If a metric cup is rounded to 240 ml then it is not a big stretch from the 236.6 ml of a US cup, in fact about 1.4% or about 1/2 a teaspoon! Cups are very popular measures in US cooking where as you know they are used for liquid and dry meassures, so converion to rounded metric is not much of a change.

Ingredient names are never an issue. If you do not know what an ingredient is then google it preceded by the word define as in 'define chipotle' say, which I did recently. I got back "
A smoked hot chili pepper used esp. in Mexican cooking" - that took about 1 second.
Thanks for the reference to the peeves thread, I'll have a look.

Jul 16, 2012
JohnMich in Site Talk

Metric measures

JF you seem to use Wikipedia and so do I. My statement that the US was one of the first countries to adopt metrics as a system was entirely accurate ex Wikipedia -

"In 1875, the United States solidified its commitment to the development of the internationally recognized metric system by becoming one of the original seventeen signatory nations to the Metre Convention or the Treaty of the Meter. The signing of this international agreement concluded five years of meetings in which the metric system was reformulated, refining the accuracy of its standards. The Treaty of the Meter established the Bureau international des poids et mesures (BIPM, International Bureau of Weights and Measures) in Sèvres, France, to provide standards of measurement for worldwide use."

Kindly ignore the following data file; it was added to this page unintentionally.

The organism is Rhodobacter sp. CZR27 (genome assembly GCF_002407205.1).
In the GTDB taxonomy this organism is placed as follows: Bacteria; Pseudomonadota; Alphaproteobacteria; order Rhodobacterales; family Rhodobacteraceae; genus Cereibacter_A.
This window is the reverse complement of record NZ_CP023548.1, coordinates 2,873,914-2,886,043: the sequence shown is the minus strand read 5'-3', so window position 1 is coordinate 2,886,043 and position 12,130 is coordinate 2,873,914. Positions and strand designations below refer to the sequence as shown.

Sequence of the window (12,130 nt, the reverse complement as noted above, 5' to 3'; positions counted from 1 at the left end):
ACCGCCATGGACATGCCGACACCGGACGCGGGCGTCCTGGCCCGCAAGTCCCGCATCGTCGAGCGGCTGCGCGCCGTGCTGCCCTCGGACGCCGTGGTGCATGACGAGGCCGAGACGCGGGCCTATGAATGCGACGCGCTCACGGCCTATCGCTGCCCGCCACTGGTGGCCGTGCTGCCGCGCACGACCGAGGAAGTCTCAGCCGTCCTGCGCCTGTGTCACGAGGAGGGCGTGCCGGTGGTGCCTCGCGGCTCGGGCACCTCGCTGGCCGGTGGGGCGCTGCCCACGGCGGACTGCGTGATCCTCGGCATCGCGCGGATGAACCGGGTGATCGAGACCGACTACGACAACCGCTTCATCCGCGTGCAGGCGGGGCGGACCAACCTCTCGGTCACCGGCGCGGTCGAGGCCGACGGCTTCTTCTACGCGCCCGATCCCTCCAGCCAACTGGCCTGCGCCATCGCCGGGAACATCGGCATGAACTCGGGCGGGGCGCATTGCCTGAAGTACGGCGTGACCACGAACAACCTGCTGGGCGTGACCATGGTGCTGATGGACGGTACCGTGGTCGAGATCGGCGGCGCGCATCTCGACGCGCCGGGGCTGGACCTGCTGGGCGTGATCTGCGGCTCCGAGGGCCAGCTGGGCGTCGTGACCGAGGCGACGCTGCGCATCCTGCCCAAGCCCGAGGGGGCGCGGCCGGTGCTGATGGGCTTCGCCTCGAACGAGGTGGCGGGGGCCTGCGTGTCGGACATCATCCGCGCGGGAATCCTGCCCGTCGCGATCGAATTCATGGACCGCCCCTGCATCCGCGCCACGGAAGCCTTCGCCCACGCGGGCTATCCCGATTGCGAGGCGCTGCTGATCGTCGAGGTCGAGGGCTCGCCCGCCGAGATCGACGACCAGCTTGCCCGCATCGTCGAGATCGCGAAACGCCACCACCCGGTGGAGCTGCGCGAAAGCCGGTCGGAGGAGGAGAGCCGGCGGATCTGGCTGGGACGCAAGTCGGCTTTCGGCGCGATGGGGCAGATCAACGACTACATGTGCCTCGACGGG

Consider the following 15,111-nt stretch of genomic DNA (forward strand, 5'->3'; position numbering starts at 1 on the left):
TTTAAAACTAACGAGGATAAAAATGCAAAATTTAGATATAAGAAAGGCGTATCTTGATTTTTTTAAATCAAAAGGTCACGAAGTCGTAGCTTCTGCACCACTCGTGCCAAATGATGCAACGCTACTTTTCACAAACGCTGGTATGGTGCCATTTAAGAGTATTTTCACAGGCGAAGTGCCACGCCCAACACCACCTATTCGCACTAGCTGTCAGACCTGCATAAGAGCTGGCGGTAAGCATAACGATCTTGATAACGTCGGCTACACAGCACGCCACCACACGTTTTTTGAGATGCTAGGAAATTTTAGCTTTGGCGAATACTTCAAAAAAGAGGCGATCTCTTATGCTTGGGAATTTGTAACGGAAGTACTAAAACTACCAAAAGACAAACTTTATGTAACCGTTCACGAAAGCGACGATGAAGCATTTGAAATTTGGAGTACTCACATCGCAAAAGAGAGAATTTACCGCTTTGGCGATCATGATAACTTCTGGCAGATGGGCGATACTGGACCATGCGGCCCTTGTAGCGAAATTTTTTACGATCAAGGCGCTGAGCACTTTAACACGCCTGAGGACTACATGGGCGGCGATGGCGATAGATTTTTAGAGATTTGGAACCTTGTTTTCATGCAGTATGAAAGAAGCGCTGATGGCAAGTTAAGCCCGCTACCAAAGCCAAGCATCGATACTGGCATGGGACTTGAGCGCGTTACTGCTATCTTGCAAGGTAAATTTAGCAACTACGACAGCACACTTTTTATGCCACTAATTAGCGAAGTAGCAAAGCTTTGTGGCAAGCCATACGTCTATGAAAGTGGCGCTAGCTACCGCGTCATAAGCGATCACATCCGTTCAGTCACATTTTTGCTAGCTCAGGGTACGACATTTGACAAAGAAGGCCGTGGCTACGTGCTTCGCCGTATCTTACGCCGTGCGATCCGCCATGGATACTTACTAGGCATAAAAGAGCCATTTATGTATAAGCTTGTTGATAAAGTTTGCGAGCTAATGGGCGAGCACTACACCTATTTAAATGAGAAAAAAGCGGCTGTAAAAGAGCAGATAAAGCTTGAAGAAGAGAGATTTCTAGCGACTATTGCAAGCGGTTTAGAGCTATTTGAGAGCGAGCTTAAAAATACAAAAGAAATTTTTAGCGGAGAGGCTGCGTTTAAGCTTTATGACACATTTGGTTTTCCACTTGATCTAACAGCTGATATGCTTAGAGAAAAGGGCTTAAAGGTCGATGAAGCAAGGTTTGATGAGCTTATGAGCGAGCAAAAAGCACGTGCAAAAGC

Unfortunately the US did not follow through hence now its grouping with those international leaders Liberia and Burma.

Jul 12, 2012
JohnMich in Site Talk

Blue Cheese and Chive Compound Butter

Good recipe and very easy to make. But why use UNSALTED butter then add a teaspoon of salt? Food fads gone mad!

Jul 12, 2012
JohnMich in Recipes

Metric measures

I would like to see metric measures as well as US measures on recipes. The US was one of the first countries to adopt the metric concept. Most of the world uses metric measures. It would be a great service to your international subscribers and very educational for yourUS ones as well.

JohnMich from Australia

Jul 05, 2012
JohnMich in Site Talk